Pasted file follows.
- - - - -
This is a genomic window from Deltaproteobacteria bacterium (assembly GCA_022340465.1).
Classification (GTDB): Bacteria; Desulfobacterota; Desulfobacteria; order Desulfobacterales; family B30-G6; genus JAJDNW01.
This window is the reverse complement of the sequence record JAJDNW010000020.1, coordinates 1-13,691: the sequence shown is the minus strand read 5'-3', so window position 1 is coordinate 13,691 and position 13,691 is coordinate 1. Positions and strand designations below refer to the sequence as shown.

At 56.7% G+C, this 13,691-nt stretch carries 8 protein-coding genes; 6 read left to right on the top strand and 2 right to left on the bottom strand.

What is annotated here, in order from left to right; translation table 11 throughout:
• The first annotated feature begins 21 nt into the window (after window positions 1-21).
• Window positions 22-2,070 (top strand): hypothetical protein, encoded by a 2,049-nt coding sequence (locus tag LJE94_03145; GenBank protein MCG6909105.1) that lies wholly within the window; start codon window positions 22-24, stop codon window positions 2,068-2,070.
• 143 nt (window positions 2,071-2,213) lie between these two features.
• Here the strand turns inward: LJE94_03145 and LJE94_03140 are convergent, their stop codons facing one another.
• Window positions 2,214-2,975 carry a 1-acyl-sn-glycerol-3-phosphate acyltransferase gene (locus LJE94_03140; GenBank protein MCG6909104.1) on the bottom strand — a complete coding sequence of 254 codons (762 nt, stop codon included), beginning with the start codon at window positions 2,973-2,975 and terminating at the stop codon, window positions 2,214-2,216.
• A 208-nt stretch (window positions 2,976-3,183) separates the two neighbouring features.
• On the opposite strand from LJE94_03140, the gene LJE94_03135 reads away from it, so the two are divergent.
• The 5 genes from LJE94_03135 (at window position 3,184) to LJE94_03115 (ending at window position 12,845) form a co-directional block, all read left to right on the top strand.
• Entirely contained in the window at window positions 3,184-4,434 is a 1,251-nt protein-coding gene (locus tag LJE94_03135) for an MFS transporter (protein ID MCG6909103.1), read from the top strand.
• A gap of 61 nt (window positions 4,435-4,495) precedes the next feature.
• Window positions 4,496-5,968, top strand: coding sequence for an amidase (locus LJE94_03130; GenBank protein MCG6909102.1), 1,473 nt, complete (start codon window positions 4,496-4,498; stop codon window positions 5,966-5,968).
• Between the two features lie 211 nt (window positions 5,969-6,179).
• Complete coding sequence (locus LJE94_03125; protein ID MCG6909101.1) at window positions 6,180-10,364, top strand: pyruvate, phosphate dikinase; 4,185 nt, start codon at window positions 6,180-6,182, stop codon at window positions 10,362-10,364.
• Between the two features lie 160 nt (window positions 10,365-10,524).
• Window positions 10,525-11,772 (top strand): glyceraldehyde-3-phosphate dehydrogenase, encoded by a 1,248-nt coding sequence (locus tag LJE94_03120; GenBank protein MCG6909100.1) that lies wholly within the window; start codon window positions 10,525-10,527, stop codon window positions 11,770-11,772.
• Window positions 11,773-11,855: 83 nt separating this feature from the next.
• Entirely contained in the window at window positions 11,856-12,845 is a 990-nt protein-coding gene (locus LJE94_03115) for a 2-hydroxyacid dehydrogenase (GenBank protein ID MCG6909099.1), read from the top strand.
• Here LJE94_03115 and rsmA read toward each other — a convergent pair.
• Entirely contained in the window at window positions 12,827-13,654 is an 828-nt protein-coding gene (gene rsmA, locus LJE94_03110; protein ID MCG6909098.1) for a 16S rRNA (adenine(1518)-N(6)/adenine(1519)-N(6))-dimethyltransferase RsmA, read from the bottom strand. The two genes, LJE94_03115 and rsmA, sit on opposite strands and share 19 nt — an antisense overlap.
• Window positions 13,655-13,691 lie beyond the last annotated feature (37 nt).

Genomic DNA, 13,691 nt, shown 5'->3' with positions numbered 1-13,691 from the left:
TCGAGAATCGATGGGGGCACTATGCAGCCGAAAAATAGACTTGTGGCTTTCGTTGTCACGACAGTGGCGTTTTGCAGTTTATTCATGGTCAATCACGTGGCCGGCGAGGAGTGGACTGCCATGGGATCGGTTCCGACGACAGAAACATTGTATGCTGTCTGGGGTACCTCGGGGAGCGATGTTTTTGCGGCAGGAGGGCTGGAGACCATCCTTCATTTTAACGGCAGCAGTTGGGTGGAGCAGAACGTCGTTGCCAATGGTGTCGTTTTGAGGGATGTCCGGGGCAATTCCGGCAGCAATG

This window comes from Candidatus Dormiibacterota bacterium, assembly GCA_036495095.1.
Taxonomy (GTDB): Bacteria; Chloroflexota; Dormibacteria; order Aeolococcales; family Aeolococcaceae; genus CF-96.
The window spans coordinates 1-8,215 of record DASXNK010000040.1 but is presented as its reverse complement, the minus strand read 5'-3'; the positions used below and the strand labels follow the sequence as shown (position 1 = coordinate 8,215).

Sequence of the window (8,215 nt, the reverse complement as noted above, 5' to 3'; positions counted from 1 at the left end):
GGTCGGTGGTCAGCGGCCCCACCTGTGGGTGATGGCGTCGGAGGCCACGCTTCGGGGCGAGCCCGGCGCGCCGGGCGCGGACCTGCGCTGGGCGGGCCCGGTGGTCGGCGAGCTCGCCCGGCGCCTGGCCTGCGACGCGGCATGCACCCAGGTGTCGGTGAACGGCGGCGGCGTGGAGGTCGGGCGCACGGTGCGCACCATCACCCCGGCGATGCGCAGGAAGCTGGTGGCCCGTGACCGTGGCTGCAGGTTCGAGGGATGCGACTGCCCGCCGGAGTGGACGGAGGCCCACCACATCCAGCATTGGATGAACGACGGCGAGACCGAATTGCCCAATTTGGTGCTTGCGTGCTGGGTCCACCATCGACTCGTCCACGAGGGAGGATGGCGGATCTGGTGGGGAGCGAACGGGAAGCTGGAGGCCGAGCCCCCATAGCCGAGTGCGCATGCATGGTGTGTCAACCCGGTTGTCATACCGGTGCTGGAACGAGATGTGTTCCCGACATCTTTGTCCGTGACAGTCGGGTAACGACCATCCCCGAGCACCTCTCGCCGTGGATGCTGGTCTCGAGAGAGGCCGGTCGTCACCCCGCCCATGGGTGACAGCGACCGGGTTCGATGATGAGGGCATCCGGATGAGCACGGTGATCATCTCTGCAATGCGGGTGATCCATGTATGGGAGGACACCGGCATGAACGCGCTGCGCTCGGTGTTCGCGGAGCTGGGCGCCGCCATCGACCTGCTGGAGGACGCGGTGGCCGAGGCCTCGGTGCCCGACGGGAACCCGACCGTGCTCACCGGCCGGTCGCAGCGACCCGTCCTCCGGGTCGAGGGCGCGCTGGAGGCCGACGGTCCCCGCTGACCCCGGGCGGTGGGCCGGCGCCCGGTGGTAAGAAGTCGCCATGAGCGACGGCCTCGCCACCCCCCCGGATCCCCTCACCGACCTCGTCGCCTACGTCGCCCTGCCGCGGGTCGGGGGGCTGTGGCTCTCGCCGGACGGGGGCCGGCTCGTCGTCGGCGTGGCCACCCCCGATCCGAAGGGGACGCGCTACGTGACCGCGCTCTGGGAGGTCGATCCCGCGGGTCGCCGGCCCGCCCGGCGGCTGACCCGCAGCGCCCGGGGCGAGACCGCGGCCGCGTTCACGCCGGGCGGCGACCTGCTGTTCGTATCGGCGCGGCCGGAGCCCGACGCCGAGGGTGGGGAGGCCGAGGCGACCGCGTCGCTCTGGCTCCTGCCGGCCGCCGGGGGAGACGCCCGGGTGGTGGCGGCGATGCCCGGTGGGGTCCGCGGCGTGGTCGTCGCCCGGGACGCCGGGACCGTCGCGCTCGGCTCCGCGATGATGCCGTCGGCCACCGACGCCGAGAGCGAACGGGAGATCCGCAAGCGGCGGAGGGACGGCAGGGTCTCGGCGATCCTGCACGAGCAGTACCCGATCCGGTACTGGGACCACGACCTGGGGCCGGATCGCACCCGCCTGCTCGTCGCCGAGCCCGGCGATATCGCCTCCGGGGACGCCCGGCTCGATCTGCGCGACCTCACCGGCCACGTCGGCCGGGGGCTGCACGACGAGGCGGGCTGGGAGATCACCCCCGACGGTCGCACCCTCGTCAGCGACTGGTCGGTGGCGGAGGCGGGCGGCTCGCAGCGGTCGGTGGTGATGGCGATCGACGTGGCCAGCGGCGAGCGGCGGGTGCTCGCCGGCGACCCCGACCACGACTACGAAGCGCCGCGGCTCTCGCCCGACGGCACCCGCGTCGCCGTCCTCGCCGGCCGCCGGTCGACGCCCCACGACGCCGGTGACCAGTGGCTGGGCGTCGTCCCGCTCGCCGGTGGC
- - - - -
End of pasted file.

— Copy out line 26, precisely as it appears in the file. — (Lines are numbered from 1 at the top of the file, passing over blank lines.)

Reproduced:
Genomic DNA, 13,691 nt, shown 5'->3' with positions numbered 1-13,691 from the left: